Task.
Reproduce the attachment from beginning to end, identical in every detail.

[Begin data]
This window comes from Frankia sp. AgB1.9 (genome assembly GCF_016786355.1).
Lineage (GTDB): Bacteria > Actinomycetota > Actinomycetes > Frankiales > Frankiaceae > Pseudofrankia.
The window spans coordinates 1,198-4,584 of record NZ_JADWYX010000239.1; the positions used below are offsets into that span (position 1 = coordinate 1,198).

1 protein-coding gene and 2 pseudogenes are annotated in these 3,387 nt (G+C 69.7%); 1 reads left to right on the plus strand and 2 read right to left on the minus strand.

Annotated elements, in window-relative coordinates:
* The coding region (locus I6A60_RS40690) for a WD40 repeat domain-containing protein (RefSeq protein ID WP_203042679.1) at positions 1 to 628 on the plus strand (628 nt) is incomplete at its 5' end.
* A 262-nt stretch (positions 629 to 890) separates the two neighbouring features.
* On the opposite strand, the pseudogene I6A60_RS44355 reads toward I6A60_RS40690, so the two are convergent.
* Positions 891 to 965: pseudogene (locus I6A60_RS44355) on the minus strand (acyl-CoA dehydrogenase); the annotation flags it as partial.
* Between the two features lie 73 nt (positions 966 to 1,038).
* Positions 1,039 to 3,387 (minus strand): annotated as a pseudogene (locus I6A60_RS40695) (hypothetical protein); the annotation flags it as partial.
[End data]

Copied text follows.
This window comes from Frankia sp. AgB1.9 (genome assembly GCF_016786355.1).
Lineage (GTDB): Bacteria > Actinomycetota > Actinomycetes > Frankiales > Frankiaceae > Pseudofrankia.
The window spans coordinates 1,198-4,584 of record NZ_JADWYX010000239.1; the positions used below are offsets into that span (position 1 = coordinate 1,198).

1 protein-coding gene and 2 pseudogenes are annotated in these 3,387 nt (G+C 69.7%); 1 reads left to right on the plus strand and 2 read right to left on the minus strand.

Annotated elements, in window-relative coordinates:
* The coding region (locus I6A60_RS40690) for a WD40 repeat domain-containing protein (RefSeq protein ID WP_203042679.1) at positions 1 to 628 on the plus strand (628 nt) is incomplete at its 5' end.
* A 262-nt stretch (positions 629 to 890) separates the two neighbouring features.
* On the opposite strand, the pseudogene I6A60_RS44355 reads toward I6A60_RS40690, so the two are convergent.
* Positions 891 to 965: pseudogene (locus I6A60_RS44355) on the minus strand (acyl-CoA dehydrogenase); the annotation flags it as partial.
* Between the two features lie 73 nt (positions 966 to 1,038).
* Positions 1,039 to 3,387 (minus strand): annotated as a pseudogene (locus I6A60_RS40695) (hypothetical protein); the annotation flags it as partial.